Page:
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How Long Does Long-Term Disability Last vs VA Service Connected Disability?

How Long Does Long Term Disability Last vs VA Service Connected Disability?


How long does long-term disability last? What about VA service-connected disability? Can they be terminated? What can cause them to be terminated? These are questions that are common when you are looking into making a claim for long-term disability or VA service-connected disability.


How Long Does Long-term Disability Last?

The short answer is it depends on your policy. Not all policies are the same and the amount of time you receive long-term disability is dependent on what policy you are paying for. It also depends on the elimination period of your plan.

The elimination period for your long-term disability policy is the time between your injury and the time when you can start collecting your benefits. During this time, you may collect short-term disability if it is part of your plan.

The reasoning behind the elimination period is to determine if your disability is a long-term or short-term disability. The elimination period is usually dependent on how much you pay in premiums; often, the less you pay – the longer the elimination period. Most elimination periods are between 30 days and one year.

After your elimination period is complete and you can start collecting long-term disability benefits, benefits usually are in 2, 5, or 10 years increments, and some policies are good beyond that even! Again, the benefit terms are often dependent on what you choose in your policy and how much you pay for that policy. Typically, the longer the payment period, the more expensive the plan will be. However, for very specialized skillsets, a surgeon, for instance, severe injury to your hands might mean a lifetime impact – so long-term can mean decades, depending on your situation.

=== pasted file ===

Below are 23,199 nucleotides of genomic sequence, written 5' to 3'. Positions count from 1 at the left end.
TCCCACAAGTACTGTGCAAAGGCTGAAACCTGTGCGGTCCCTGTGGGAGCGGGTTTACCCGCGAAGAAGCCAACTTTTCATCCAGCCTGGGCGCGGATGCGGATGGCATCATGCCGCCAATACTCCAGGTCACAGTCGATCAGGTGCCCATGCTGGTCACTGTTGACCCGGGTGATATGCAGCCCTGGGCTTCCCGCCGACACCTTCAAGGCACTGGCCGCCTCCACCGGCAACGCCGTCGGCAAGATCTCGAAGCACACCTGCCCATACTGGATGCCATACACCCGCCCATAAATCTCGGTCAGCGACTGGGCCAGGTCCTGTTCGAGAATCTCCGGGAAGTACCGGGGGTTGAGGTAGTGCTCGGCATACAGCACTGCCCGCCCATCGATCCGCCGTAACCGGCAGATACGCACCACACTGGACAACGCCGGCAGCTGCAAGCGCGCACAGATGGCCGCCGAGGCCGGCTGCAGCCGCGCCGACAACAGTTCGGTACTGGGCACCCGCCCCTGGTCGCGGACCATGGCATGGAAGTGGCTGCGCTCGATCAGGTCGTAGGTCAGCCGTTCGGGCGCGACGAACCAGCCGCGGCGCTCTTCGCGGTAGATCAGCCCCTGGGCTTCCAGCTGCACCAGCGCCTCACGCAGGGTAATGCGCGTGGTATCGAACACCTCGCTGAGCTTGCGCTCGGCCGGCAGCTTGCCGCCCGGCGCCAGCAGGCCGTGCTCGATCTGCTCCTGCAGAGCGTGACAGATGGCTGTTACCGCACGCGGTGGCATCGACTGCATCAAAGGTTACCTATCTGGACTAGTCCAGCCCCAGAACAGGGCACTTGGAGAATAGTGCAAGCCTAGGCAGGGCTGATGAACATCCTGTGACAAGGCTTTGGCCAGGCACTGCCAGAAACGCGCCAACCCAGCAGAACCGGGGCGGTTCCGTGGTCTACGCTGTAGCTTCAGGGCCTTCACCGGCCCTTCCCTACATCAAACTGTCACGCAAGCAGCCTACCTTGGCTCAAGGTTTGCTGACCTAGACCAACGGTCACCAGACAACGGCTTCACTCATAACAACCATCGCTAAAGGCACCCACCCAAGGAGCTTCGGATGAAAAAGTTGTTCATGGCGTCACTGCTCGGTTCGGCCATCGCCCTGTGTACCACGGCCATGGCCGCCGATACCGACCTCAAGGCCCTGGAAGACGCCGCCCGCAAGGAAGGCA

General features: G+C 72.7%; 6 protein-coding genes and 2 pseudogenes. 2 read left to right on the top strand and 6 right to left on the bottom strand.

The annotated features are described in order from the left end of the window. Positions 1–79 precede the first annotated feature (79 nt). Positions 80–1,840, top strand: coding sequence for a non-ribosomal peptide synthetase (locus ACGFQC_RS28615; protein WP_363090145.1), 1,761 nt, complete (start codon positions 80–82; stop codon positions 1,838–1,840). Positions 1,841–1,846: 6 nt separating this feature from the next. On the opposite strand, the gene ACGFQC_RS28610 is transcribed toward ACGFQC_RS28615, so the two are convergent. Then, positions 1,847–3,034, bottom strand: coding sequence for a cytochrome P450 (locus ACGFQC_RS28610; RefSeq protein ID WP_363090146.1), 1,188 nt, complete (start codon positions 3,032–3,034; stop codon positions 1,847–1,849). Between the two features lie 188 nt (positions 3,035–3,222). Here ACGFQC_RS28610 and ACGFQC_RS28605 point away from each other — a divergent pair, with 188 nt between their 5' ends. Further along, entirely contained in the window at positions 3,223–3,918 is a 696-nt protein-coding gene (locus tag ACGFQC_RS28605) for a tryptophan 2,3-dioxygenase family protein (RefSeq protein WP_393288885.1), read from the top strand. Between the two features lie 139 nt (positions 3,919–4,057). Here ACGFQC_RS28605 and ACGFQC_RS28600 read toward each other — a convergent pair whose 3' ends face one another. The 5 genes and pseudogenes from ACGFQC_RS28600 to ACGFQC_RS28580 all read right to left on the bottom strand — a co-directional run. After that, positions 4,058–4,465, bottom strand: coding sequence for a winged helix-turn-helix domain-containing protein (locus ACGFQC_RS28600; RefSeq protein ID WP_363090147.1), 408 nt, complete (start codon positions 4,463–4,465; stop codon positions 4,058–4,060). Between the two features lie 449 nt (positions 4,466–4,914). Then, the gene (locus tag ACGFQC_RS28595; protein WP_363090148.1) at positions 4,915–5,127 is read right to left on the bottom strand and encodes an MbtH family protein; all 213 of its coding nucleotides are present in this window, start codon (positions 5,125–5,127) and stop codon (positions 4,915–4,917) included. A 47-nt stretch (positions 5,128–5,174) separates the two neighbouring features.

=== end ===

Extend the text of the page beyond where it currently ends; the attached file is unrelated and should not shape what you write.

How Long Does VA Service-Connected Disability Last?

Once the VA has made its initial decision, you will receive benefits for as long as you have the disability. You may be re-evaluated or re-examined where your disability rating may change.

The VA typically re-evaluates within a year of your determination to assess if the rating is still accurate, then again between two and five years after your rating. If it is determined at the five-year re-evaluation that the disability has not become better, or if you are 55 or over, you will not need another re-examination.

Certain permanent disabilities also negate the necessity of re-evaluation. For instance, if you are missing limb, you will not be re-evaluated. Other reasons you will not be re-evaluated are:

  • Over age 55
  • Static disability such as loss of a limb
  • Permanent disease that caused disability (blind, deaf)

Something to note, if you have received disability from the VA for ten or more years, the VA cannot terminate your disability benefits unless you commit fraud. They may, however, reduce your benefits at any time, if it can be shown that your situation has improved. For more great information about VA disability ratings, take a look at this article from The Military Wallet,
alternatively, read this blog.


How Does This Help Me Today?

While military benefits are not going to be covered by ERISA, employment you have after your military service very well might. In fact, for some service-connected conditions, the manifestation of your challenges are likely to take 5-10 years to surface, PTSD – for instance. It is entirely possible that you would be covered by both a service-connected claim and a potential long-term disability claim at the same time if you service connected conditions became a barrier to your continued employment in a private sector job.

For these reasons, knowing when how long your disability benefits will last and if they can be terminated, is very important. This information will help you to know how long you will be with an income and may help you determine if you need to apply for short-term disability in the meantime.


Additional Reading

How long do long-term disability insurance benefits last?
The basics of long-term disability insurance

Can the VA Reduce Your Disability Benefits? What You Need to Know About a Reexamination Notice

About the Author
In 1998, Chris obtained his law degree from the University of Oregon, and in 1999, he accepted his first job as an attorney with the Washington State Attorney General’s Office. In 2000, Chris entered a private litigation practice in Vancouver, Washington. In private practice, Chris litigated a variety matters including administrative, criminal, real estate, construction, business, and insurance.